Sunday, April 5, 2009

Murder in first degree shatters Easter bliss

This is a story of innocence and vulnerability ….

The mercantile store clerk reached down into the large pen and with one unfailing swoop snatched the little chick that was destined to go home with us.

The year was 1959. My five siblings and I ranged in ages from 11 to two. I was in the middle, turning seven.

There were blue, green, pink and purple baby chicks. We chose a pink one. Their feathers were intentionally dyed for the Easter season.

At the time, having a live baby chick at Easter was a marvel to our brood. It was like bringing home a hamster or a gerbil.

We took turns holding "Peep-peep," which is what we named him after his chirping sound. One at a time, we reached down into his makeshift pen, which was lined with Sunday’s paper.

Our bodies quivered while we balanced that fluff ball of innocence in our hands. Our fingers curled ever so gently around his tiny body to keep him from certain death by falling on the hardwood floor.

Some part of having a new creature in our lives was the excitement of holding vulnerability in the palms of our hands.

Looking back, that was a cruel Easter ritual for Peep-peep, but one that brought us collective excitement, second only to having the Easter Bunny himself hip-pity-hop right through our front door.

The baby chick’s pen quickly turned into a playful shrine, which we visited and knelt at, watching for long spells, waiting, wondering even though he never once came around to our caresses or attempted kisses atop his miniature head.

Embedded in my elation was a certain sadness. For our benefit, his body was dyed and then he was removed from his home. His appetite soon gone. The fight in him failed.

We wanted him to play. We wanted him to respond. Maybe that’s why the youngest, Anita, age 2, held on so tightly the morning after his arrival.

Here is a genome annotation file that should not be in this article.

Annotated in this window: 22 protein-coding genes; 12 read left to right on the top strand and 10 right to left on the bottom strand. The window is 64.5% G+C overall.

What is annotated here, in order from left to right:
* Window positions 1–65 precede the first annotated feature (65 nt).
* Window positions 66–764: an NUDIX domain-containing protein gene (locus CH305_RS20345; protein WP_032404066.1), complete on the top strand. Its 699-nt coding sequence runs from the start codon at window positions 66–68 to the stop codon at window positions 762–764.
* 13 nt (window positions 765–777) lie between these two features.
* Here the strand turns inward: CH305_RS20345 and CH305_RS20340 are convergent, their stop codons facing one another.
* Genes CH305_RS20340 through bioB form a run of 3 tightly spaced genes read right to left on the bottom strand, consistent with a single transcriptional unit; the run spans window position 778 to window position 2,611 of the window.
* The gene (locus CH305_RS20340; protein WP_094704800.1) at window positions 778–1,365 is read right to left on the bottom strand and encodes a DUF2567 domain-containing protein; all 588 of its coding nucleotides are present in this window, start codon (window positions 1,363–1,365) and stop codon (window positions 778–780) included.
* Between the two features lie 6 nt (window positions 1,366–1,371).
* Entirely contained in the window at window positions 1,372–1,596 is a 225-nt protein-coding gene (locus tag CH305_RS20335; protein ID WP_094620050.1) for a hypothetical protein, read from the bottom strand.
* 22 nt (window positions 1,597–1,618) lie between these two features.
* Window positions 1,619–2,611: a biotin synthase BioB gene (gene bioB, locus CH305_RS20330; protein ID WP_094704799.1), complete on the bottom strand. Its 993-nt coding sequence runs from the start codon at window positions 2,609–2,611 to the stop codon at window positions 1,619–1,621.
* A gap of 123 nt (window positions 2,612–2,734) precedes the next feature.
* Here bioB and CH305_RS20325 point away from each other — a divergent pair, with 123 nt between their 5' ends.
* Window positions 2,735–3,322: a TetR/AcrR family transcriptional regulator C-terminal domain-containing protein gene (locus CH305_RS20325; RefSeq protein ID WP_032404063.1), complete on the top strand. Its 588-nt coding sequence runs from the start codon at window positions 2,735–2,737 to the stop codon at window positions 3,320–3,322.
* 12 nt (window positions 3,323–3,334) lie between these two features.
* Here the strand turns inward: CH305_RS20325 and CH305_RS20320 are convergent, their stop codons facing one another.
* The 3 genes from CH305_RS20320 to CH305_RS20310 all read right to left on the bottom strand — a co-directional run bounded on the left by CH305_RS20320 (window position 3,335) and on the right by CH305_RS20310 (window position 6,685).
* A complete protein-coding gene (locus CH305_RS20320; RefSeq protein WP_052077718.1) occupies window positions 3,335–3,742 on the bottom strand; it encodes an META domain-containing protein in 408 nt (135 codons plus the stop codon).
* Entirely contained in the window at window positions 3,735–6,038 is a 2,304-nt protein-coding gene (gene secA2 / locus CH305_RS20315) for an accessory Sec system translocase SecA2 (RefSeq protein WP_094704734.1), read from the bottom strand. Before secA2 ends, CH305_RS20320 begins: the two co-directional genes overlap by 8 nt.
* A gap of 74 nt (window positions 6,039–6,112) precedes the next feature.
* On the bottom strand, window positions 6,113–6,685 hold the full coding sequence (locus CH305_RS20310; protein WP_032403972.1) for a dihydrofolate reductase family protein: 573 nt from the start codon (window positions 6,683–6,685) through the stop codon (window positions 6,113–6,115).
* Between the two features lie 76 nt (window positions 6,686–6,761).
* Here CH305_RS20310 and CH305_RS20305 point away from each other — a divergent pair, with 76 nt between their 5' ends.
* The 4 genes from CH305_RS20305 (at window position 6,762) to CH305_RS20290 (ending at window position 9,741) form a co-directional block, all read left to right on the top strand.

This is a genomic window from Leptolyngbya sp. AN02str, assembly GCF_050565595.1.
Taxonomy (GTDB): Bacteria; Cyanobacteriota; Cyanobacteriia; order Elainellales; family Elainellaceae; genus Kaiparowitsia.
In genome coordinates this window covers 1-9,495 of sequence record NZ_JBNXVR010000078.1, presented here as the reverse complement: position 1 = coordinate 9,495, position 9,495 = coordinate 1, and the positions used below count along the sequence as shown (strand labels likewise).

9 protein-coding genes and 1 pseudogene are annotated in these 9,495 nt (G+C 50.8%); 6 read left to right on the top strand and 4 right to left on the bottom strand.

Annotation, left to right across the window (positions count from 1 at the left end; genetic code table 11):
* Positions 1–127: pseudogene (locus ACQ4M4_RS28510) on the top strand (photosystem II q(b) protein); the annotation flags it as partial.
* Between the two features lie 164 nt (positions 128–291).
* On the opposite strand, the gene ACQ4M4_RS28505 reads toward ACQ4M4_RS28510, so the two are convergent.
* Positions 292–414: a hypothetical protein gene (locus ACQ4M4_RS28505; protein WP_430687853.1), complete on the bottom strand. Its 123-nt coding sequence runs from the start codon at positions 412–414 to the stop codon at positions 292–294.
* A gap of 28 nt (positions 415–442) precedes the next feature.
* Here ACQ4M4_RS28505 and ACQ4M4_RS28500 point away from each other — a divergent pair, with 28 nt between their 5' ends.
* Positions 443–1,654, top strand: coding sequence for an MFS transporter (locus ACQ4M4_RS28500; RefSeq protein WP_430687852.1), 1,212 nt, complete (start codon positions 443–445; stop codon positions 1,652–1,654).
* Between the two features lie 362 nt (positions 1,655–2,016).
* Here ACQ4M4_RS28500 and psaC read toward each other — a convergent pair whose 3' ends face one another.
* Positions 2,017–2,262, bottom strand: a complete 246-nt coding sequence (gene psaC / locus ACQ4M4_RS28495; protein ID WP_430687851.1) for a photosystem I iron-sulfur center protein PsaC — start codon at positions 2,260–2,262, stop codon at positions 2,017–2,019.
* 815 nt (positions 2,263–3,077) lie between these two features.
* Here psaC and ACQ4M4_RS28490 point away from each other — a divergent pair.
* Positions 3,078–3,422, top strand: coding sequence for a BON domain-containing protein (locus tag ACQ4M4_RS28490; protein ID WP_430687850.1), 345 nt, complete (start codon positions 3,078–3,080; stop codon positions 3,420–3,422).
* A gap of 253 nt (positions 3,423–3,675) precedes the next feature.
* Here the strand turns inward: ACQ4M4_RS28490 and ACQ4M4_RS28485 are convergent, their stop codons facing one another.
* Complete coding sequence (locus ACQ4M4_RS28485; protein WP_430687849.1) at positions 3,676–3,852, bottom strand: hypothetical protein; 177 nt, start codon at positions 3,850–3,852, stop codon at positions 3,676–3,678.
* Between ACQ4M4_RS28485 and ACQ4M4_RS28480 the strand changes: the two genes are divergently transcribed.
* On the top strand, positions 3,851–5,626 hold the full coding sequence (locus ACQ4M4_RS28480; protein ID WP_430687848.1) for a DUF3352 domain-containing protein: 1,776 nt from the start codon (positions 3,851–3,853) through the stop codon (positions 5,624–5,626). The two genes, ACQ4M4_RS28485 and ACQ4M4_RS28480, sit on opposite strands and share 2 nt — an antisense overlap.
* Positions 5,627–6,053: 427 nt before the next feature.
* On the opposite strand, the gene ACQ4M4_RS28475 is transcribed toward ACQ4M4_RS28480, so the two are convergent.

At first, she was skittish about how he felt on her skin. Then, she became ecstatic. Her eyes and mouth widened. Her grip tightened while her fingers collected slowly around his neck.

"Let go, Anita!" I yelled; the others joined my cry. "Let go-o-o-o-o-o!" We ran screaming for our mother, leaving Anita alone, frozen on an island of desperate bliss with feathery soft Peep-peep still under her power. His eyes closed. His head limp. His body lifeless.

In the years that followed, Mother forbade us to have another baby chick at Easter or any other time, for that matter.

This is a story of innocence and vulnerability. Down through the years, why is it that my siblings and I are compelled to retell it during family gatherings and at Easter?

2009 © Copyright Paula Damon.

A resident of Southeast South Dakota, Paula Damon is a popular columnist and freelance writer. Her column writing has won first-place in National Federation of Press Women and Iowa Press Women Communications Contests. Recently, her work took second place in the South Dakota Press Women Communications Contests. To contact Paula Damon, email or join her blog at

No comments: